When I began writing the second book, which only took eight months from the first word to a first draft, I realized I had to learn something else: what not to write. I’m not referring to merely avoiding ornate language or eliminating you-need-a-thesaurus words. Fortunately, my business background had taught me to write at an appropriate comprehension level and to stay within the maximum word count. But, on those occasions when I did get overly descriptive, I followed Elmore Leonard’s 10th Rule of Writing: Try to leave out the part that readers tend to skip.

My form of overwriting came from something one of my instructors called “temporal linearity.” I tended to instruct the reader on how a character got from one place to another, in a linear fashion, just as I had provided comprehensive details in business writing. Of course, fiction readers need enough information to make logical assumptions, but they don’t need to be led by the hand.

For example, if one scene ends with “Sara” telling her boyfriend she’s going to the library, you can insert a break and begin the next scene in the library. Unless it’s germane to the story, the reader doesn’t need to know how she got in the car, backed out of the driveway, and drove down the street to get to the library where she had to drive around the block three times looking for a parking space. I wasn’t quite that bad, but I did overwrite some scene transitions in my first draft.

Mostly as a reminder to myself, I developed “Raegan’s Rules to Avoid Overwriting.”

  1. Trust your readers to figure out how Sara gets to the library.
  2. Practice writing six-word stories and other forms of micro fiction where you have to tell a story within a strict word limit: writers should spend words like gold.
  3. Read your work aloud. If it sounds boring, it is.
  4. Hire a good editor—listen and learn.
  5. Keep writing and eventually you’ll overcome inexperience.
  6. Continue to overwrite, and you risk arrogance.

Perhaps all I really needed to do was re-read Leonard’s 10th Rule of Writing.

Murder on My Mind

“I’ve had murder on my mind a long time.” That’s what I told a book club recently while discussing “Murder in Madden.” For as long as I can remember, I’ve loved mysteries. My first books were the Nancy Drew series—I still have most of them. In the late-1950s, when I was a child, my allowance was 50 cents a week, but to encourage my reading, my parents gave me the extra to buy a 59 cents book, plus tax. I’ve been reading ever since.

As I grew older, I began reading books by Daphne du Maurier, Mary Stewart, and later, by Edgar Allan Poe, Agatha Christie, and Sir Arthur Conan Doyle. Now I read John Grisham, John Hart, Patricia Cornwell, Kathy Reichs, and many other authors I’ve discovered along the way.

Until recently, I’ve never asked myself “why mysteries?” Why don’t I read great literature or at least other genres as much as mysteries? All I can say in my own defense is that I’m not alone. In fiction, thrillers are the number one sellers. I’m pretty sure it’s because the stakes are higher in a murder mystery than, say, in a bank robbery. Sure, the latter is a mystery, but losing money just isn’t the same level of thrill and danger.

One thing I really love about mysteries is the way clues come together. I am, by nature, a problem solver, and finding the bad guy or gal is the ultimate question to be resolved. I also love closure, and finding the perps brings the story to its rightful end. There’s something satisfying about having all the loose ends tied up and all the questions answered. But I also love the characters in a mystery, and how they use their wits to solve crimes. Oddly, though, I’m not that interested in police procedurals. I’m far more interested in ordinary people who defy the odds and discover what eludes law enforcement, or how ordinary people get caught up in something way bigger than themselves and manage to think their way out of it.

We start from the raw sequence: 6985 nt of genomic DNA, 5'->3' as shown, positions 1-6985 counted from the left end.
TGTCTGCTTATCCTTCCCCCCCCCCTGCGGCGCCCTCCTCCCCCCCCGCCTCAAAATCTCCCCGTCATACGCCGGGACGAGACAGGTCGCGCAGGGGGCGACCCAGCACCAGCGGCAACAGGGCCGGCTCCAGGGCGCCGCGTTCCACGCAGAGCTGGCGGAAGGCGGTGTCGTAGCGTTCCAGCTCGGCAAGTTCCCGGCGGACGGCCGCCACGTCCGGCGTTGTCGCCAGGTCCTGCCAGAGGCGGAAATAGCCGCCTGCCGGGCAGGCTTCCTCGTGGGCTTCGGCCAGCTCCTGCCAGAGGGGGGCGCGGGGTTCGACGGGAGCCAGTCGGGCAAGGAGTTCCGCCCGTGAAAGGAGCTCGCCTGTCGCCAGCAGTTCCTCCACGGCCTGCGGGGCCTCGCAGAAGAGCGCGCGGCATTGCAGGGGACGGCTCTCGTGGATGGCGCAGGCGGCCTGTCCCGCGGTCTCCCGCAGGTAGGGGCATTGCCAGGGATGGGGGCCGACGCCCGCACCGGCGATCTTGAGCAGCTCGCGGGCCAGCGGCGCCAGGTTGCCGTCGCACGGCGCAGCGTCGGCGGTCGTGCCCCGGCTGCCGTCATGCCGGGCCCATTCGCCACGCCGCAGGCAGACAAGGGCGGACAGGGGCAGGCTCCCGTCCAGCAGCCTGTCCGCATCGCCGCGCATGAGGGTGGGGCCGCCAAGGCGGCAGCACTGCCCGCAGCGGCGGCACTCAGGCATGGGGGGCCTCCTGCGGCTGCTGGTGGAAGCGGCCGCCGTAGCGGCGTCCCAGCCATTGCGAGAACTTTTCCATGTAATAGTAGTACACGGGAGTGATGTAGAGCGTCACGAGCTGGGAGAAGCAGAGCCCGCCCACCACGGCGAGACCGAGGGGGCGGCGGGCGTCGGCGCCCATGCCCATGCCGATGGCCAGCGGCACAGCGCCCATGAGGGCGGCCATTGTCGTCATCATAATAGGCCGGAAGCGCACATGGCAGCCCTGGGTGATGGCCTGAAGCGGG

And, of course, I just love a good story. I remember hearing ghost stories as a child and how I loved to be scared. I read once where the human mind can’t distinguish between sex and fear. So, when you’re scared, you think you’re having sex. Wow! Who knew?

Anyway, now that I’m a mystery author myself, I really do have murder on my mind almost all the time. Every conversation, every event, every weird thing that happens is fodder for the next book. And, just so you don’t worry about my psychological state, I abhor violence as much as the next person—that is in real life.

Do you have murder on your mind, too? If so, let me hear from you.

Not Just for Kids

Last night, I drove to Charlotte to attend John Claude Bemis’ presentation on writing children’s books. Mostly, I went to accompany a friend who has written one. My assumption was that the discussion would interest her far more than it would interest me.

I was wrong. Bemis’ message was universal to all genres and ages. Children’s books, he said, are about self-discovery, in which kids are trying to figure out themselves and the world round them. Well, aren’t we all in this boat together—trying to figure things out? And isn’t that what most fiction is about?

In a typical novel, the protagonist is a flawed person who needs something, even if that person is not sure what it is. What the characters says they want, and what they really need are usually different. The need is usually a primal desire: love, acceptance, recognition, revenge, etc. The characters’ strengths and flaws are revealed through the story as they try to fulfill that desire. In the process, true character is revealed and self-discovery takes place for them, as well as the readers.

Enid, my protagonist, is working through some “issues” from her past, while dealing with family dynamics. She is trying to figure herself out, as well as the world around her. Through this process, I’ve learned a lot about her … and about myself.